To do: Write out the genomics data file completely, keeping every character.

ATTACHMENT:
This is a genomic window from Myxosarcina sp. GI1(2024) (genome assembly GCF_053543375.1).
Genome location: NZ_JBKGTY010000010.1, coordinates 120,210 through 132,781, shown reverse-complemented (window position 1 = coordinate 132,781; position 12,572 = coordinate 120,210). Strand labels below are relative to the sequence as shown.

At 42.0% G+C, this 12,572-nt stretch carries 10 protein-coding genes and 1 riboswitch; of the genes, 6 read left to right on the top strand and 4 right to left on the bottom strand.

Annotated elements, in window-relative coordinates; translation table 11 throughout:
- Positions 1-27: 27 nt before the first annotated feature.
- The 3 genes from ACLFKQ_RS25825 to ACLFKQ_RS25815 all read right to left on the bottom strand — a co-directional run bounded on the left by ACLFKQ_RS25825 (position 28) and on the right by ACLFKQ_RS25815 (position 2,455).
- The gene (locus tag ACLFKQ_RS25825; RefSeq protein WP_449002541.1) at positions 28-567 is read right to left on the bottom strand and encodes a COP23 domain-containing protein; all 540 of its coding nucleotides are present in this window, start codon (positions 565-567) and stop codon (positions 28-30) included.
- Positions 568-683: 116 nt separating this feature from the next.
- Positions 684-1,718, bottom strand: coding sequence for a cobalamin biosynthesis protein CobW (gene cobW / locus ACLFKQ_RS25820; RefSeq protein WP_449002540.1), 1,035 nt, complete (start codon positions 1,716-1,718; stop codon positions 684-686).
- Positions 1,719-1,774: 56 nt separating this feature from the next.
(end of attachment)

This is a genomic window from Myxosarcina sp. GI1(2024) (genome assembly GCF_053543375.1).
Genome location: NZ_JBKGTY010000010.1, coordinates 120,210 through 132,781, shown reverse-complemented (window position 1 = coordinate 132,781; position 12,572 = coordinate 120,210). Strand labels below are relative to the sequence as shown.

At 42.0% G+C, this 12,572-nt stretch carries 10 protein-coding genes and 1 riboswitch; of the genes, 6 read left to right on the top strand and 4 right to left on the bottom strand.

Annotated elements, in window-relative coordinates; translation table 11 throughout:
- Positions 1-27: 27 nt before the first annotated feature.
- The 3 genes from ACLFKQ_RS25825 to ACLFKQ_RS25815 all read right to left on the bottom strand — a co-directional run bounded on the left by ACLFKQ_RS25825 (position 28) and on the right by ACLFKQ_RS25815 (position 2,455).
- The gene (locus tag ACLFKQ_RS25825; RefSeq protein WP_449002541.1) at positions 28-567 is read right to left on the bottom strand and encodes a COP23 domain-containing protein; all 540 of its coding nucleotides are present in this window, start codon (positions 565-567) and stop codon (positions 28-30) included.
- Positions 568-683: 116 nt separating this feature from the next.
- Positions 684-1,718, bottom strand: coding sequence for a cobalamin biosynthesis protein CobW (gene cobW / locus ACLFKQ_RS25820; RefSeq protein WP_449002540.1), 1,035 nt, complete (start codon positions 1,716-1,718; stop codon positions 684-686).
- Positions 1,719-1,774: 56 nt separating this feature from the next.